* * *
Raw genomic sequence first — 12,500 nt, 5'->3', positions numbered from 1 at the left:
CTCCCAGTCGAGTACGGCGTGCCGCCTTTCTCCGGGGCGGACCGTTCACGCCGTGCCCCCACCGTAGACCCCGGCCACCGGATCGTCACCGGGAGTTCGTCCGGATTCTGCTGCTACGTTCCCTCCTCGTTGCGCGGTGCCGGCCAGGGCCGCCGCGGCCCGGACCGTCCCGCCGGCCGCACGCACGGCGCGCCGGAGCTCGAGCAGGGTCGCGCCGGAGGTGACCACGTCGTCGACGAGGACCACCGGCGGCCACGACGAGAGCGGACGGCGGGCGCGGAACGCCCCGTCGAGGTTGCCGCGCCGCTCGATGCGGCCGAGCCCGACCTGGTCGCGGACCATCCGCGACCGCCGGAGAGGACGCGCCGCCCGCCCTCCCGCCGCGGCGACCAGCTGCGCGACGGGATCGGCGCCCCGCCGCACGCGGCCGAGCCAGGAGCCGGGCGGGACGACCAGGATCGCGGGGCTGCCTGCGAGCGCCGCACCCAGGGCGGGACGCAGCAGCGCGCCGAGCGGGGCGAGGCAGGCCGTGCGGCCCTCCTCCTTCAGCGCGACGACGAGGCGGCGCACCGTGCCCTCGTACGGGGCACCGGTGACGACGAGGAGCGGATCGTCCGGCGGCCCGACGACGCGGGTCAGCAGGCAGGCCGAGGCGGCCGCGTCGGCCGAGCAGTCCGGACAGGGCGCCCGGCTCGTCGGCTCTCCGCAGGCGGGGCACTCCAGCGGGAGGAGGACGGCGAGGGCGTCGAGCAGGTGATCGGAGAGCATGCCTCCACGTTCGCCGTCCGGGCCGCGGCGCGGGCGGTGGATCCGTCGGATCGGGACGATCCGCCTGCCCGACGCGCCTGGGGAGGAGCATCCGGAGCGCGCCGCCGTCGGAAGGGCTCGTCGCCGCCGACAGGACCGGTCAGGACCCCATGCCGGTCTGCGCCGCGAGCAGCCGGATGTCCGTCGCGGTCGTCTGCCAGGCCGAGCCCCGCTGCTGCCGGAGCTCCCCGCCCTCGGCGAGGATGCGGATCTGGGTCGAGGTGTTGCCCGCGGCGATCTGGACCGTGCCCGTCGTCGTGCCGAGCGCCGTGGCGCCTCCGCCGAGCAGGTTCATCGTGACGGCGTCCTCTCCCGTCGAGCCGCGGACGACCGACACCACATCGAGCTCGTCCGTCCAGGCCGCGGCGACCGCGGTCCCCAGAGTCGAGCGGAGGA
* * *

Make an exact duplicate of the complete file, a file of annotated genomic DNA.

Raw genomic sequence first — 12,500 nt, 5'->3', positions numbered from 1 at the left:
CTCCCAGTCGAGTACGGCGTGCCGCCTTTCTCCGGGGCGGACCGTTCACGCCGTGCCCCCACCGTAGACCCCGGCCACCGGATCGTCACCGGGAGTTCGTCCGGATTCTGCTGCTACGTTCCCTCCTCGTTGCGCGGTGCCGGCCAGGGCCGCCGCGGCCCGGACCGTCCCGCCGGCCGCACGCACGGCGCGCCGGAGCTCGAGCAGGGTCGCGCCGGAGGTGACCACGTCGTCGACGAGGACCACCGGCGGCCACGACGAGAGCGGACGGCGGGCGCGGAACGCCCCGTCGAGGTTGCCGCGCCGCTCGATGCGGCCGAGCCCGACCTGGTCGCGGACCATCCGCGACCGCCGGAGAGGACGCGCCGCCCGCCCTCCCGCCGCGGCGACCAGCTGCGCGACGGGATCGGCGCCCCGCCGCACGCGGCCGAGCCAGGAGCCGGGCGGGACGACCAGGATCGCGGGGCTGCCTGCGAGCGCCGCACCCAGGGCGGGACGCAGCAGCGCGCCGAGCGGGGCGAGGCAGGCCGTGCGGCCCTCCTCCTTCAGCGCGACGACGAGGCGGCGCACCGTGCCCTCGTACGGGGCACCGGTGACGACGAGGAGCGGATCGTCCGGCGGCCCGACGACGCGGGTCAGCAGGCAGGCCGAGGCGGCCGCGTCGGCCGAGCAGTCCGGACAGGGCGCCCGGCTCGTCGGCTCTCCGCAGGCGGGGCACTCCAGCGGGAGGAGGACGGCGAGGGCGTCGAGCAGGTGATCGGAGAGCATGCCTCCACGTTCGCCGTCCGGGCCGCGGCGCGGGCGGTGGATCCGTCGGATCGGGACGATCCGCCTGCCCGACGCGCCTGGGGAGGAGCATCCGGAGCGCGCCGCCGTCGGAAGGGCTCGTCGCCGCCGACAGGACCGGTCAGGACCCCATGCCGGTCTGCGCCGCGAGCAGCCGGATGTCCGTCGCGGTCGTCTGCCAGGCCGAGCCCCGCTGCTGCCGGAGCTCCCCGCCCTCGGCGAGGATGCGGATCTGGGTCGAGGTGTTGCCCGCGGCGATCTGGACCGTGCCCGTCGTCGTGCCGAGCGCCGTGGCGCCTCCGCCGAGCAGGTTCATCGTGACGGCGTCCTCTCCCGTCGAGCCGCGGACGACCGACACCACATCGAGCTCGTCCGTCCAGGCCGCGGCGACCGCGGTCCCCAGAGTCGAGCGGAGGA